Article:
Changing a mortgage loan from a municipal or cooperative bank to a bank to lower the rate and save money may be possible. Each case deserves its study.

Do you have a mortgage loan with a cashier or a cooperative and did you realize that the interest rate is high?

Most likely, you want to improve your credit business by looking to lower the rate to save a lot of money. That is, of course, an appropriate way to see the business of buying your credit: be aware of changes in interest rates to see the possibility of transferring or buying the mortgage debt.

But it is not the only way to understand a good business. Let’s see.

The savings banks, cooperatives and financial

The savings banks, cooperatives and financial

In the Peruvian financial system, the vast majority of mortgage loans are granted by banks. The municipal and rural savings banks, the Edpymes, credit unions and financial companies, so important in our economy, lend rarely to purchase housing.

The reason is simple.

These entities lend at higher rates and have more expensive commissions than banks. It seems that it is not a good business to acquire a mortgage loan with them. However, it can be: the boxes, for example, are quick to approve, assume high risks, and request fewer documents to approve applications. If you have a good business in your hands and little credit capacity, savings banks, credit unions, Edpymes and financial companies are a good option.

Some things for others. A good investment, receiving credit approval without much paperwork has a cost.

The next question is, why are savings banks and cooperatives more expensive?

You can give that luxury. The law allows them.

The General Law of the Financial System and the Insurance and Organic System of the Superintendence of Banking and Insurance, Law 26702, establishes all the procedures that regulate financial activity: who can lend and receive money, who regulates interest rates, who monitors or how are the control reports of banks and financial institutions.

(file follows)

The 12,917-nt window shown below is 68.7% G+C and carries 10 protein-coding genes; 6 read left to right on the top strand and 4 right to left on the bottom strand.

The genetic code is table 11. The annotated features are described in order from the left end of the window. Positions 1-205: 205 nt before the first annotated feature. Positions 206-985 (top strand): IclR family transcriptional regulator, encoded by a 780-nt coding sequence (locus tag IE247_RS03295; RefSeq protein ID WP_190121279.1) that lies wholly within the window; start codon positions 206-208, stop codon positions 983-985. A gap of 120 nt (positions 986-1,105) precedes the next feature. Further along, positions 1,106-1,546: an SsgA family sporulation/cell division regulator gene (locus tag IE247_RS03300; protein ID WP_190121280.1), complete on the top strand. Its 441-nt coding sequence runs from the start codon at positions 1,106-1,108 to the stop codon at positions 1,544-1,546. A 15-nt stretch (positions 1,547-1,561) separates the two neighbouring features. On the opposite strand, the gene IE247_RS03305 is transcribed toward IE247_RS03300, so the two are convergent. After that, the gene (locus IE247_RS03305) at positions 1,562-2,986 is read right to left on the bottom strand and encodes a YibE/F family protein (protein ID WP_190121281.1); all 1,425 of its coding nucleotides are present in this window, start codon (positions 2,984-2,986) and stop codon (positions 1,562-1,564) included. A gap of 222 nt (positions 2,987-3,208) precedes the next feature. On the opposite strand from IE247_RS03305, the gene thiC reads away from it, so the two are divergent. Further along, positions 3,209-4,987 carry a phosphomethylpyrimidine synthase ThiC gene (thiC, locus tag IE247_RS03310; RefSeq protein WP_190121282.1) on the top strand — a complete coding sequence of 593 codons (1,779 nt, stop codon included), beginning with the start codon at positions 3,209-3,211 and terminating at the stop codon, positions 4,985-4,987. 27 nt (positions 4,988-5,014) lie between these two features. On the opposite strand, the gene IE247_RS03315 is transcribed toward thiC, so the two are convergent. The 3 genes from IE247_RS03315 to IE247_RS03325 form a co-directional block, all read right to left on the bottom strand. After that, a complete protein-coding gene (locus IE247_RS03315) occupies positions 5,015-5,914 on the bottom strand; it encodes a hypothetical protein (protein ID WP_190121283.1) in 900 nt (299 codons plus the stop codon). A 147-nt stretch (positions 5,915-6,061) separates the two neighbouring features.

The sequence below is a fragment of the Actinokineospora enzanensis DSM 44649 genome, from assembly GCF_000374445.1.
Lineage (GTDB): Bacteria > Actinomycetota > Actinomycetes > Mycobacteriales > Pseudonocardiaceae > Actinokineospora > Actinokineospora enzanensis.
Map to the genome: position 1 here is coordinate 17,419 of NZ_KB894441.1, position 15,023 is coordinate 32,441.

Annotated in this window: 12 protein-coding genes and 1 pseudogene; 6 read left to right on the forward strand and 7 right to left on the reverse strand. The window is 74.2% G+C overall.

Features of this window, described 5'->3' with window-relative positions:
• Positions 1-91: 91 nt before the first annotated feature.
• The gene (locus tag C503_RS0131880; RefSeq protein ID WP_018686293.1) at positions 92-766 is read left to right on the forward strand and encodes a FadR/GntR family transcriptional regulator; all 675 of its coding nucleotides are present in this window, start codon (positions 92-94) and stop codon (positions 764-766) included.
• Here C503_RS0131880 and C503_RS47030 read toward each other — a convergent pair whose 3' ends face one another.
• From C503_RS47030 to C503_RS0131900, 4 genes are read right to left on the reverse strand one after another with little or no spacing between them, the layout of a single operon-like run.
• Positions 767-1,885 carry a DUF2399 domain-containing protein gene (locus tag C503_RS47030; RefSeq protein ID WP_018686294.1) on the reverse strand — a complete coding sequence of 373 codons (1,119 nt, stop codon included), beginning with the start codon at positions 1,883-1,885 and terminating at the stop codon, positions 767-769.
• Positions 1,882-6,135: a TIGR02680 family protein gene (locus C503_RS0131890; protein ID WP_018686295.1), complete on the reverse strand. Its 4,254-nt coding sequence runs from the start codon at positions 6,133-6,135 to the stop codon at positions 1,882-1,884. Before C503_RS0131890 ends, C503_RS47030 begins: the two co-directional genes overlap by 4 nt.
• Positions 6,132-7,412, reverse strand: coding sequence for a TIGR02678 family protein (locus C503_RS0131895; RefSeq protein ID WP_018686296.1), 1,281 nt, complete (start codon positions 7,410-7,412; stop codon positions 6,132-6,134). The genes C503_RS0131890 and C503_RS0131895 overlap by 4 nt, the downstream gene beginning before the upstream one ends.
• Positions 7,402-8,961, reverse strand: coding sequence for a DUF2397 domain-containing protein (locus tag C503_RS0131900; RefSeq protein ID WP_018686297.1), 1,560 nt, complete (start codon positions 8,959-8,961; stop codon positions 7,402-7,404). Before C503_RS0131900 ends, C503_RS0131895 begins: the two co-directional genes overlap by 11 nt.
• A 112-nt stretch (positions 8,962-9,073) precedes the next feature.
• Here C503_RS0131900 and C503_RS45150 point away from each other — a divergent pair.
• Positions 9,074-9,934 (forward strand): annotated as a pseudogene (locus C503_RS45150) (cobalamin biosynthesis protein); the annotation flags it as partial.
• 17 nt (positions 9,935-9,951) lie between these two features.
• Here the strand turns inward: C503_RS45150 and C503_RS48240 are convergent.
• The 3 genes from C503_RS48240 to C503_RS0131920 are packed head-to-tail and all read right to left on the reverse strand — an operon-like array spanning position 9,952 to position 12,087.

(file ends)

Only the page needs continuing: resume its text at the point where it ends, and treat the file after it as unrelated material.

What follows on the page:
One of the topics covered by the law and the circulars of the Central Bank of the Reserve of Peru is the so-called “lace”. That depends on whether or not you can transfer your credit to another bank.

Lace rate

Lace rate

Lace is a control tool.

Suppose you are a bank. You receive money from your clients in their bank accounts and in term deposits. Also, you lend. The Central Bank and the Superintendence of Banking and Insurance watch over you. Each month, you must send a report of your operations. One day, they notice that the number of credits has been rising. Also, the value of the credits. Afterwards, they observe that more and more your clients are in default. The same happens in other banks. The BCRP makes a decision: the lace goes up. For your bank that translates into this: you must dedicate more money to the reserve than to the loans.

It is a measure to protect the financial system.

It is a measure to protect the financial system.

If you keep lending a lot of money and they don’t pay you… who will? The spirit of the law is to protect savers and the flow of money in the economy.

Now, we transfer this situation to the entire financial system. Financial institutions must report their operations. According to the rhythms of the economy, the behavior of the financial system, the BCRP will move the reserve. He will raise it to close the key and lower it to allow more credits to be granted.

Do all entities report their operations to the BRCP?

Do all entities report their operations to the BRCP?

Now, not all operations are taken into account to calculate the reserve requirement. There are some that should not be reported. According to their nature as a financial entity, that is, if they are banks, cooperatives or savings banks, for example, or the type of business they carry out, they will be subject or not to a reserve obligation. And this is where mortgage loans granted by banks and those granted by entities that do not report to the BCRP are differentiated.

How does this affect you?

How does this affect you?

Lace affects you. It’s that simple. It is likely that your credit is not reported to the Central Bank. Which is legal. Maybe the box or cooperative that lent you is not required to report some of the operations it performs. The problem is that banks, which have stricter policies than savings banks and cooperatives, expect a current loan to be reported.

Why? A credit granted by another entity with less rigor in the study for approval involves a high risk.

The risk that banks assume

Banks take great care of the level of risk in their businesses. They are required by law to do so. Your credit could fall into a high risk category.

In that order of ideas, is there a possibility that a bank will accept a transfer of your mortgage loan from a cooperative, cash or financial institution? Honestly, not many.

What can you do? Ask a bank for a home equity loan, which has a lower rate than what you currently pay.